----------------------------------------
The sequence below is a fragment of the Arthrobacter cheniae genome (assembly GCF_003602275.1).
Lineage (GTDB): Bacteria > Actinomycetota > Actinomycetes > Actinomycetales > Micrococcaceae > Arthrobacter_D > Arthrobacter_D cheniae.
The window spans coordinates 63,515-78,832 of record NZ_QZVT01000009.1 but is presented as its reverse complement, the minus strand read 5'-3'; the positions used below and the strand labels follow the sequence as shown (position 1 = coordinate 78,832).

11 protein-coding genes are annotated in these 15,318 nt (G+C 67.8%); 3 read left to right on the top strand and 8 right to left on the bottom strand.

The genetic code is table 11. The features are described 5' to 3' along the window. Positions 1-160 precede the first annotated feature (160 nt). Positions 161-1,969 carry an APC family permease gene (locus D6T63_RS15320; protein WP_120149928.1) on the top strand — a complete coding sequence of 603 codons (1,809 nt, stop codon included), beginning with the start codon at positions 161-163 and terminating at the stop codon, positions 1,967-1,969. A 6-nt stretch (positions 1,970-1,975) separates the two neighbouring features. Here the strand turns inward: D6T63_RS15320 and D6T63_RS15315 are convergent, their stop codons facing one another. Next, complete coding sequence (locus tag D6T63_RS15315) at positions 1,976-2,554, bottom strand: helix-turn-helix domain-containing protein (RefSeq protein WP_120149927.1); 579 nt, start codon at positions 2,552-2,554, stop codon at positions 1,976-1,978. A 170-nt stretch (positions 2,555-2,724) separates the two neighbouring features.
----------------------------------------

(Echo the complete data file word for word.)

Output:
The sequence below is a fragment of the Arthrobacter cheniae genome (assembly GCF_003602275.1).
Lineage (GTDB): Bacteria > Actinomycetota > Actinomycetes > Actinomycetales > Micrococcaceae > Arthrobacter_D > Arthrobacter_D cheniae.
The window spans coordinates 63,515-78,832 of record NZ_QZVT01000009.1 but is presented as its reverse complement, the minus strand read 5'-3'; the positions used below and the strand labels follow the sequence as shown (position 1 = coordinate 78,832).

11 protein-coding genes are annotated in these 15,318 nt (G+C 67.8%); 3 read left to right on the top strand and 8 right to left on the bottom strand.

The genetic code is table 11. The features are described 5' to 3' along the window. Positions 1-160 precede the first annotated feature (160 nt). Positions 161-1,969 carry an APC family permease gene (locus D6T63_RS15320; protein WP_120149928.1) on the top strand — a complete coding sequence of 603 codons (1,809 nt, stop codon included), beginning with the start codon at positions 161-163 and terminating at the stop codon, positions 1,967-1,969. A 6-nt stretch (positions 1,970-1,975) separates the two neighbouring features. Here the strand turns inward: D6T63_RS15320 and D6T63_RS15315 are convergent, their stop codons facing one another. Next, complete coding sequence (locus tag D6T63_RS15315) at positions 1,976-2,554, bottom strand: helix-turn-helix domain-containing protein (RefSeq protein WP_120149927.1); 579 nt, start codon at positions 2,552-2,554, stop codon at positions 1,976-1,978. A 170-nt stretch (positions 2,555-2,724) separates the two neighbouring features.